The movie moves along at a nice clip, considering it's about fifteen minutes north of two hours. Because it's one long chase, with a few impasses thrown at our heroes for good measure, the suspense is enough to carry the viewer along on momentum. Plus, the climactic showdown at the end ends the affair on a thrilling note.
What kept The Missing from treading truly unique ground were some glaring Hollywood trademark clichés.
First, The Law of the Mandatory Presence of the Precocious Cute Kid. Howard desperately tried to convince the audience that it made sense for Maggie to take her nine year-old girl on a deadly hunt for a murderous band of kidnappers, but this guy ain't buyin' it. What mother in their right mind would potentially sacrifice two daughters in the unforgiving frontier? Dot the character wasn't terribly annoying, and Jenna Boyd, the young actress, is quite good, but her very presence made ZERO sense. It's enough to rip you from the warm arms suspending you in disbelief.
Second, The Law of Stupid, Ignorant White People. Hey, I'm not saying white people aren't stupid or ignorant, especially in the olden days, but Maggie's ignorance made no sense. When she's treating the son of the father-son tandem of Kick-Ass Indians that show up to help with the hunt, she acts as if the kid's a dying Martian. Jones makes some snide remark about Native American physiology (they have green blood, or something to that effect), and Maggie even warns Dot about contracting diseases. Please. This was so forced, and seemed to be written up as a nice little post-modern object lesson for the audience. Of course, we're shown early on in the film Maggie makes a living treating Indians of all persuasions, so her squeamishness is nonsensical.
And finally, The Law of the Character Who Wasn't Supposed to be Strong and Brave, But Gosh Whaddya Know? She Is!. Lily is set up as a weak-kneed pretty girl in the beginning, but eventually become a shrewd, courageous fighter, even in the face of ludicrous evil. That's all well and good, but you can see this one coming.
In the end, none of this is enough to derail an engaging and entertaining movie. Ron Howard strikes me as a real auteur of good, fun, involving theatre that is never stratospheric in its noteworthiness (don't get me started on the decent, but wildly overrated A Beautiful Mind). The Missing keeps up the tradition. Oh, I forgot about Willow. That movie rules.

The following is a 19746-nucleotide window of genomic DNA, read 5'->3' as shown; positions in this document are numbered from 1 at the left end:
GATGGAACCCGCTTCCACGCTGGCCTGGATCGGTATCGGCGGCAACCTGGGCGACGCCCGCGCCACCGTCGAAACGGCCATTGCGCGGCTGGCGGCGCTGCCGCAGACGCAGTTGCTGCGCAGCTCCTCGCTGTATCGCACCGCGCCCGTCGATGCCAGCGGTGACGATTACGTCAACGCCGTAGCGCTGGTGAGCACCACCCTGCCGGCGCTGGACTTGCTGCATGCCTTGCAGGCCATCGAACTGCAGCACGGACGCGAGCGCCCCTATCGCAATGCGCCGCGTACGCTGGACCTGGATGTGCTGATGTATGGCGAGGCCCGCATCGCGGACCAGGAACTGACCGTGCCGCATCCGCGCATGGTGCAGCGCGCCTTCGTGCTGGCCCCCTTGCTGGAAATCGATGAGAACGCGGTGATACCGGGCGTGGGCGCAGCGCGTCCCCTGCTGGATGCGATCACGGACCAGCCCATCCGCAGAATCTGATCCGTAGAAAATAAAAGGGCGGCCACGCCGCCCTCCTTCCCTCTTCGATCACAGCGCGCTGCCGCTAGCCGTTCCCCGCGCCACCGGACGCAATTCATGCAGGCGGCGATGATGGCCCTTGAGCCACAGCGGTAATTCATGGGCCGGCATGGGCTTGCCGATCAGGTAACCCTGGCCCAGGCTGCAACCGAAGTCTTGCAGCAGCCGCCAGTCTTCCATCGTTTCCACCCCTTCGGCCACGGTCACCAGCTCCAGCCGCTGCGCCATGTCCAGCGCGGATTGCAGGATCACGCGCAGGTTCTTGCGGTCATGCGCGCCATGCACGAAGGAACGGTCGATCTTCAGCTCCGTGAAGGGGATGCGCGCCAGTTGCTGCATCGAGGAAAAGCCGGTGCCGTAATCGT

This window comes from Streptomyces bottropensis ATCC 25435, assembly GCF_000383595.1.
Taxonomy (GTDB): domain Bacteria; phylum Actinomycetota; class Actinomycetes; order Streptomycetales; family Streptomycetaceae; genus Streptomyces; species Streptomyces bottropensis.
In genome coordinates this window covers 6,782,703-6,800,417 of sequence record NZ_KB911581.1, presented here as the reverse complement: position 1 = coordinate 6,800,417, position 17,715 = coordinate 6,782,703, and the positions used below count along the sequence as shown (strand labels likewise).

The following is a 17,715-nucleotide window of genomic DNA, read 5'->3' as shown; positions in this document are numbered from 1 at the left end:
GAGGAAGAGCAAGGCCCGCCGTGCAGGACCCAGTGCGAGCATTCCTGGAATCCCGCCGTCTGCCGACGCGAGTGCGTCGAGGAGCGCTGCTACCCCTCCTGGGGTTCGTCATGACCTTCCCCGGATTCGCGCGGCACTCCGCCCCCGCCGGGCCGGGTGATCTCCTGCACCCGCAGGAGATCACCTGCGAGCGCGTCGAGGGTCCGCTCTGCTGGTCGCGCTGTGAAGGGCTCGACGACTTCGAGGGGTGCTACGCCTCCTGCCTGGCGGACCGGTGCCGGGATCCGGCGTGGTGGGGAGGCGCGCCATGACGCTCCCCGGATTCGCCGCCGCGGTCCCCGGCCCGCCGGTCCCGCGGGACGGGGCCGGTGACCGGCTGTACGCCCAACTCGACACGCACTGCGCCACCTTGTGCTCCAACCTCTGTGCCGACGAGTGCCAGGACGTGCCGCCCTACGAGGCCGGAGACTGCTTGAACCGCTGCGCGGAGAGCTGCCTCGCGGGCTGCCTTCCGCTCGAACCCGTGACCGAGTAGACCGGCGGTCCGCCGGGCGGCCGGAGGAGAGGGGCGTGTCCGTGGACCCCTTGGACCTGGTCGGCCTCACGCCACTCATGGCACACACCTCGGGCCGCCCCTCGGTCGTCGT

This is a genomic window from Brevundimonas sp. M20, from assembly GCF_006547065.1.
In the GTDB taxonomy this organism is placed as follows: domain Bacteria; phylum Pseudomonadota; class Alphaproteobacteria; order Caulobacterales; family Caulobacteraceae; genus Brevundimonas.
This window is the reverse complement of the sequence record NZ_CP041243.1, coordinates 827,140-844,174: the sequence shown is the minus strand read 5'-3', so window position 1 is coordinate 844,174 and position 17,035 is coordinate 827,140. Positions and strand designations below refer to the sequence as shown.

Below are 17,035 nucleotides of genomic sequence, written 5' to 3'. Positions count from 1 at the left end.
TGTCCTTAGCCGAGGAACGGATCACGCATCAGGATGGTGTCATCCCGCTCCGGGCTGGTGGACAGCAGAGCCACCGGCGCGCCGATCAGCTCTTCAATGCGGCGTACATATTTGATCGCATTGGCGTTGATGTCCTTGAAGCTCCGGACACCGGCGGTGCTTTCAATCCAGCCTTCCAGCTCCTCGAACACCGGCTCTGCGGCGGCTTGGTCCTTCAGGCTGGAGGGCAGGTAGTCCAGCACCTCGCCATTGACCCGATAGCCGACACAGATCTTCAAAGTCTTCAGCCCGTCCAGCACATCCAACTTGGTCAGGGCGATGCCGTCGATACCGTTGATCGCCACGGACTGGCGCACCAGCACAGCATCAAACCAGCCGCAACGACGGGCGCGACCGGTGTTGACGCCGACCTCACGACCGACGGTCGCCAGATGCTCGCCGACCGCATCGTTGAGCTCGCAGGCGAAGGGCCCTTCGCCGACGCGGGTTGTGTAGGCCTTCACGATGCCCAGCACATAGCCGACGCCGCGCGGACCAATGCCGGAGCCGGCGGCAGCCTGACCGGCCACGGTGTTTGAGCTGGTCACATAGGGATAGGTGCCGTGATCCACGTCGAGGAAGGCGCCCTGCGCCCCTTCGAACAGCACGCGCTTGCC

This two-disc set brings a lot to the table. Despite the lack of a commentary track (pbbbttt!), there is much to be had on the second, extras-only disc. The bonuses are very Ron-centric, which I like. Howard is extremely forthcoming about his process and his influences, and his easy-going personality makes him that much more accessible.
The high points include his early, short films, starring Clint Howard himself. Howard uses these as a jumping-off point in his monologue about his love for westerns, which is divided into separate parts and tagged as "featurettes."
Bona fide featurettes include spots on the evolution of the story of the movie, the actual filming, casting the film, the score, and a bit about the Apache language. For the most part, each doc is burly and well-done; a nice collection.
Rounding out the set is a load of cut footage. It's amazing how long this movie could have been. Three alternate endings were mercifully cut; each sports a truly ludicrous ending that might have porked the whole movie.
The film looks nice in a 2.40:1 transfer, and holds up well in many of the darker scenes, particularly the Final Bad Guy Death Scene, which is gloriously vivid. Colors are limited to gritty, earth tones, as would be expected in a western (excepting a real trippy sequence following Jones's drugging). The 5.1 Dolby Digital track is strong as well, boasting a nice James Horner score. The discrete channels kick in nicely at the end.
Don't go in expecting to be moved by its wild originality, and The Missing should prove to be a fun night with a fun film.
Not guilty. But keep that damn little girl at home next time!